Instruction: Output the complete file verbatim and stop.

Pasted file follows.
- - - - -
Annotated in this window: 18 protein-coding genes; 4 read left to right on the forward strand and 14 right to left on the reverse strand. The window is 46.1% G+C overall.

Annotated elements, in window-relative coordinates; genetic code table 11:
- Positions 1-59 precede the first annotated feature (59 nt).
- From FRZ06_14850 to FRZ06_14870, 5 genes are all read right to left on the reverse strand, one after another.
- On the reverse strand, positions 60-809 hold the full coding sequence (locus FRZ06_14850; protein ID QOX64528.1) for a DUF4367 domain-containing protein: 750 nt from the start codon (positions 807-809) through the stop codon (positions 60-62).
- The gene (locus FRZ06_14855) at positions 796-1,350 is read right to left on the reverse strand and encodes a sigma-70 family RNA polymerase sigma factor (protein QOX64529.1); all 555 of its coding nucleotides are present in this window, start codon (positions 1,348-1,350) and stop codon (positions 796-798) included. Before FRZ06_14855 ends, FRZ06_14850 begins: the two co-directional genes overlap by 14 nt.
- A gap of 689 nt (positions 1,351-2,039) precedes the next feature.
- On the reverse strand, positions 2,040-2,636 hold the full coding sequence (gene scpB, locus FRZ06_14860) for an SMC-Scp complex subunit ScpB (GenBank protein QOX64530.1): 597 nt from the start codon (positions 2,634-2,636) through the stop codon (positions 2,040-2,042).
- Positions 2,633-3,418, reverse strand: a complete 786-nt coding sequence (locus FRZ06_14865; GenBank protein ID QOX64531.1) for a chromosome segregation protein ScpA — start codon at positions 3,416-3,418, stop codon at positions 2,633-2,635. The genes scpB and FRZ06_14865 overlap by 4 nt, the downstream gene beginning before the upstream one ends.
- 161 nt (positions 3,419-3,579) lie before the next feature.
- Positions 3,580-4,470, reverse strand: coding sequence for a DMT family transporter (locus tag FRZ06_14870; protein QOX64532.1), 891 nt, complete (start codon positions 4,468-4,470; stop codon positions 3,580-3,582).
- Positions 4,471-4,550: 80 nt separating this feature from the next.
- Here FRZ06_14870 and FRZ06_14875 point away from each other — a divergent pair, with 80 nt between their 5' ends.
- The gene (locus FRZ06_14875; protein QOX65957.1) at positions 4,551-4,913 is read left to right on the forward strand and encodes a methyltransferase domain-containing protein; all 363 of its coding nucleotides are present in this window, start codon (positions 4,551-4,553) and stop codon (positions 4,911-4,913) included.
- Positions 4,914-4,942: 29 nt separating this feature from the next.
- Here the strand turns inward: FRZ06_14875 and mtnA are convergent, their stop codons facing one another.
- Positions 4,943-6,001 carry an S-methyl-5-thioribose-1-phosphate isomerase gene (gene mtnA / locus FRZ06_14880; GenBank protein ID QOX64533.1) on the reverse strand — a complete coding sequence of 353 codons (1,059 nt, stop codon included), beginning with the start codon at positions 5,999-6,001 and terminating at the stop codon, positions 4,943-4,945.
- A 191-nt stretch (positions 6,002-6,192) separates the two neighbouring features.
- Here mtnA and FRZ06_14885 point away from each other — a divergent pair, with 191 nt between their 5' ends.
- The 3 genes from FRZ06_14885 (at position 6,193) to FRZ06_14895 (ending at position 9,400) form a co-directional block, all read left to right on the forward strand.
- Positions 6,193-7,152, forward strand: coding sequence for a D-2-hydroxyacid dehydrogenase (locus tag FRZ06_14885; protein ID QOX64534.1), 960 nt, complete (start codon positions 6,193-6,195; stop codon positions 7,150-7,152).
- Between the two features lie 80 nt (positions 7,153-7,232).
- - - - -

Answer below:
Annotated in this window: 18 protein-coding genes; 4 read left to right on the forward strand and 14 right to left on the reverse strand. The window is 46.1% G+C overall.

Annotated elements, in window-relative coordinates; genetic code table 11:
- Positions 1-59 precede the first annotated feature (59 nt).
- From FRZ06_14850 to FRZ06_14870, 5 genes are all read right to left on the reverse strand, one after another.
- On the reverse strand, positions 60-809 hold the full coding sequence (locus FRZ06_14850; protein ID QOX64528.1) for a DUF4367 domain-containing protein: 750 nt from the start codon (positions 807-809) through the stop codon (positions 60-62).
- The gene (locus FRZ06_14855) at positions 796-1,350 is read right to left on the reverse strand and encodes a sigma-70 family RNA polymerase sigma factor (protein QOX64529.1); all 555 of its coding nucleotides are present in this window, start codon (positions 1,348-1,350) and stop codon (positions 796-798) included. Before FRZ06_14855 ends, FRZ06_14850 begins: the two co-directional genes overlap by 14 nt.
- A gap of 689 nt (positions 1,351-2,039) precedes the next feature.
- On the reverse strand, positions 2,040-2,636 hold the full coding sequence (gene scpB, locus FRZ06_14860) for an SMC-Scp complex subunit ScpB (GenBank protein QOX64530.1): 597 nt from the start codon (positions 2,634-2,636) through the stop codon (positions 2,040-2,042).
- Positions 2,633-3,418, reverse strand: a complete 786-nt coding sequence (locus FRZ06_14865; GenBank protein ID QOX64531.1) for a chromosome segregation protein ScpA — start codon at positions 3,416-3,418, stop codon at positions 2,633-2,635. The genes scpB and FRZ06_14865 overlap by 4 nt, the downstream gene beginning before the upstream one ends.
- 161 nt (positions 3,419-3,579) lie before the next feature.
- Positions 3,580-4,470, reverse strand: coding sequence for a DMT family transporter (locus tag FRZ06_14870; protein QOX64532.1), 891 nt, complete (start codon positions 4,468-4,470; stop codon positions 3,580-3,582).
- Positions 4,471-4,550: 80 nt separating this feature from the next.
- Here FRZ06_14870 and FRZ06_14875 point away from each other — a divergent pair, with 80 nt between their 5' ends.
- The gene (locus FRZ06_14875; protein QOX65957.1) at positions 4,551-4,913 is read left to right on the forward strand and encodes a methyltransferase domain-containing protein; all 363 of its coding nucleotides are present in this window, start codon (positions 4,551-4,553) and stop codon (positions 4,911-4,913) included.
- Positions 4,914-4,942: 29 nt separating this feature from the next.
- Here the strand turns inward: FRZ06_14875 and mtnA are convergent, their stop codons facing one another.
- Positions 4,943-6,001 carry an S-methyl-5-thioribose-1-phosphate isomerase gene (gene mtnA / locus FRZ06_14880; GenBank protein ID QOX64533.1) on the reverse strand — a complete coding sequence of 353 codons (1,059 nt, stop codon included), beginning with the start codon at positions 5,999-6,001 and terminating at the stop codon, positions 4,943-4,945.
- A 191-nt stretch (positions 6,002-6,192) separates the two neighbouring features.
- Here mtnA and FRZ06_14885 point away from each other — a divergent pair, with 191 nt between their 5' ends.
- The 3 genes from FRZ06_14885 (at position 6,193) to FRZ06_14895 (ending at position 9,400) form a co-directional block, all read left to right on the forward strand.
- Positions 6,193-7,152, forward strand: coding sequence for a D-2-hydroxyacid dehydrogenase (locus tag FRZ06_14885; protein ID QOX64534.1), 960 nt, complete (start codon positions 6,193-6,195; stop codon positions 7,150-7,152).
- Between the two features lie 80 nt (positions 7,153-7,232).